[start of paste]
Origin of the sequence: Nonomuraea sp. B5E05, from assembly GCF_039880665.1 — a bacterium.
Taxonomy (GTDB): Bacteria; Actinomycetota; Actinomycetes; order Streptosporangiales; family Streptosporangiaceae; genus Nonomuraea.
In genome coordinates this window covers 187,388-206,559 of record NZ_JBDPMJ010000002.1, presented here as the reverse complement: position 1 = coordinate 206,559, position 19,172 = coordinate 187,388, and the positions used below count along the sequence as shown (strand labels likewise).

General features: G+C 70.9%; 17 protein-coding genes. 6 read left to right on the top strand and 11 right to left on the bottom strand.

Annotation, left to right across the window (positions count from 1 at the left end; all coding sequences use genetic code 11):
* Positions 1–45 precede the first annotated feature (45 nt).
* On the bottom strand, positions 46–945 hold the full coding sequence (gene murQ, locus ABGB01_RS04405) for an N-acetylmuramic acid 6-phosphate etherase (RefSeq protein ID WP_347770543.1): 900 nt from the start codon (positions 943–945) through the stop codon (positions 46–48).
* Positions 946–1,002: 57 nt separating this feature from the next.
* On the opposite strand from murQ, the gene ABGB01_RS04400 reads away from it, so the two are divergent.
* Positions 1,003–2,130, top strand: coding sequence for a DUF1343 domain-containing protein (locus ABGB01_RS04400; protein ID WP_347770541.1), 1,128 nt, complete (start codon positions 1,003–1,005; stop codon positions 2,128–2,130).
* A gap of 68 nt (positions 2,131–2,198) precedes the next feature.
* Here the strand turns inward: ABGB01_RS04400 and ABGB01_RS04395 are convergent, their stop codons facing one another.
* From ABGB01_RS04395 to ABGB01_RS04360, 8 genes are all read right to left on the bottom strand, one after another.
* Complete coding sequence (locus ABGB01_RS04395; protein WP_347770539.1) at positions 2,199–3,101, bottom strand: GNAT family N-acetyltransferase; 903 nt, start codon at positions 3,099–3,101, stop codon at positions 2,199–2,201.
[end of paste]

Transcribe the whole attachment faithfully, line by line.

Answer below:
Origin of the sequence: Nonomuraea sp. B5E05, from assembly GCF_039880665.1 — a bacterium.
Taxonomy (GTDB): Bacteria; Actinomycetota; Actinomycetes; order Streptosporangiales; family Streptosporangiaceae; genus Nonomuraea.
In genome coordinates this window covers 187,388-206,559 of record NZ_JBDPMJ010000002.1, presented here as the reverse complement: position 1 = coordinate 206,559, position 19,172 = coordinate 187,388, and the positions used below count along the sequence as shown (strand labels likewise).

General features: G+C 70.9%; 17 protein-coding genes. 6 read left to right on the top strand and 11 right to left on the bottom strand.

Annotation, left to right across the window (positions count from 1 at the left end; all coding sequences use genetic code 11):
* Positions 1–45 precede the first annotated feature (45 nt).
* On the bottom strand, positions 46–945 hold the full coding sequence (gene murQ, locus ABGB01_RS04405) for an N-acetylmuramic acid 6-phosphate etherase (RefSeq protein ID WP_347770543.1): 900 nt from the start codon (positions 943–945) through the stop codon (positions 46–48).
* Positions 946–1,002: 57 nt separating this feature from the next.
* On the opposite strand from murQ, the gene ABGB01_RS04400 reads away from it, so the two are divergent.
* Positions 1,003–2,130, top strand: coding sequence for a DUF1343 domain-containing protein (locus ABGB01_RS04400; protein ID WP_347770541.1), 1,128 nt, complete (start codon positions 1,003–1,005; stop codon positions 2,128–2,130).
* A gap of 68 nt (positions 2,131–2,198) precedes the next feature.
* Here the strand turns inward: ABGB01_RS04400 and ABGB01_RS04395 are convergent, their stop codons facing one another.
* From ABGB01_RS04395 to ABGB01_RS04360, 8 genes are all read right to left on the bottom strand, one after another.
* Complete coding sequence (locus ABGB01_RS04395; protein WP_347770539.1) at positions 2,199–3,101, bottom strand: GNAT family N-acetyltransferase; 903 nt, start codon at positions 3,099–3,101, stop codon at positions 2,199–2,201.